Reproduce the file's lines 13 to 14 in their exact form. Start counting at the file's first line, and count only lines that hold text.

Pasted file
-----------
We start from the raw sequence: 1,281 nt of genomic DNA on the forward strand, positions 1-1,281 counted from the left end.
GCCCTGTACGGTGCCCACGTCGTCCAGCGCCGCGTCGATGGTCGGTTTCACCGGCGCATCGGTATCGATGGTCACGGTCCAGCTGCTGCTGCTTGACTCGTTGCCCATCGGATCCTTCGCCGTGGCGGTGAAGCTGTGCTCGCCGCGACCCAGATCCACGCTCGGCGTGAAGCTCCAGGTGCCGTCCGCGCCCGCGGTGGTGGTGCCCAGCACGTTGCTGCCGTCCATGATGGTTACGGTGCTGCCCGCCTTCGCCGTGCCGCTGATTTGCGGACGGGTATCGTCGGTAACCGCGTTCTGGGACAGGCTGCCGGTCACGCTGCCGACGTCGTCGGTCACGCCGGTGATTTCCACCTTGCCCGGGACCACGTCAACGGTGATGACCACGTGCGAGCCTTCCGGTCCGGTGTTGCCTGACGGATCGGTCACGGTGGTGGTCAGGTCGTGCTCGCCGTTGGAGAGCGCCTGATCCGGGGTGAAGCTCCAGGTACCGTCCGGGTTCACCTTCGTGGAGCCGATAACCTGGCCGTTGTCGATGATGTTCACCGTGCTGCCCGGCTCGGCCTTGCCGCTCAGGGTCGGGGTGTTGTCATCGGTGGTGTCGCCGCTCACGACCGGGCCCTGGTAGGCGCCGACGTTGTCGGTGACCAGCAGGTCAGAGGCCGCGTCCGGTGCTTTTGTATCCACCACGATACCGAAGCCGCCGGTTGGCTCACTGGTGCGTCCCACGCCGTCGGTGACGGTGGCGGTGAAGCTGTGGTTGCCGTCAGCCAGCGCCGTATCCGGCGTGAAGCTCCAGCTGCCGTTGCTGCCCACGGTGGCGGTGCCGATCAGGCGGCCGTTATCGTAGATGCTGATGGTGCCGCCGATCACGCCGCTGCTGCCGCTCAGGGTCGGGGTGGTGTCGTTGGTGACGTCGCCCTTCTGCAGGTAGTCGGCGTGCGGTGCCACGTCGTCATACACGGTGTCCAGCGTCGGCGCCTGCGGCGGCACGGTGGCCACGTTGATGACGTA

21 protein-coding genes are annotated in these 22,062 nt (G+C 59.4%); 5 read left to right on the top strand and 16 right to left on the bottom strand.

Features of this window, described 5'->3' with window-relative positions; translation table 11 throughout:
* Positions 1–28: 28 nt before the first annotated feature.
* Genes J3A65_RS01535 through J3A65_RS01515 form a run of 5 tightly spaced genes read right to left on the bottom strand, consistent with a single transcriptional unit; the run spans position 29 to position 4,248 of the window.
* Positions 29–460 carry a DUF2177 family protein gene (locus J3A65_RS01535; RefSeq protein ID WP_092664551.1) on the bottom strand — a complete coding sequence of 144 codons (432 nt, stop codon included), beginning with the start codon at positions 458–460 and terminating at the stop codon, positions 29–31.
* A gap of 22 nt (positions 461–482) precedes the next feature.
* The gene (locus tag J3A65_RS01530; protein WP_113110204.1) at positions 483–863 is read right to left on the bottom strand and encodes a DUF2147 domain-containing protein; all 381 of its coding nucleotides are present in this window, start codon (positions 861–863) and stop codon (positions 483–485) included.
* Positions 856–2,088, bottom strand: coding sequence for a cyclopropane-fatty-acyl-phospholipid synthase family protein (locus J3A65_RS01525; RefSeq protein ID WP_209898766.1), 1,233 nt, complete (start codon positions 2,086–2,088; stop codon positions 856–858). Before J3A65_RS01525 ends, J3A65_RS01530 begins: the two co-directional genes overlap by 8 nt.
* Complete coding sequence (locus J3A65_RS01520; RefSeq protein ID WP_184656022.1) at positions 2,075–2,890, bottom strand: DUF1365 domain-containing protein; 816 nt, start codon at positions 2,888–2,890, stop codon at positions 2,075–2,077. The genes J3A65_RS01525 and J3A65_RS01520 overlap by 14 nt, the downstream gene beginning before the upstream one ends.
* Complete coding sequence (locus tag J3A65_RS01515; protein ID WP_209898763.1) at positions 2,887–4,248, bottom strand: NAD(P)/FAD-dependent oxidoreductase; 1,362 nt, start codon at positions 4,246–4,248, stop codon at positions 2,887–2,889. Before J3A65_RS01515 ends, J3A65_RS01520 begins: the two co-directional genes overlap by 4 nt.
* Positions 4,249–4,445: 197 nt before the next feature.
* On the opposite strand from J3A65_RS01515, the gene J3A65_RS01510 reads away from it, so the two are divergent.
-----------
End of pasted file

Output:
* Positions 4,249–4,445: 197 nt before the next feature.
* On the opposite strand from J3A65_RS01515, the gene J3A65_RS01510 reads away from it, so the two are divergent.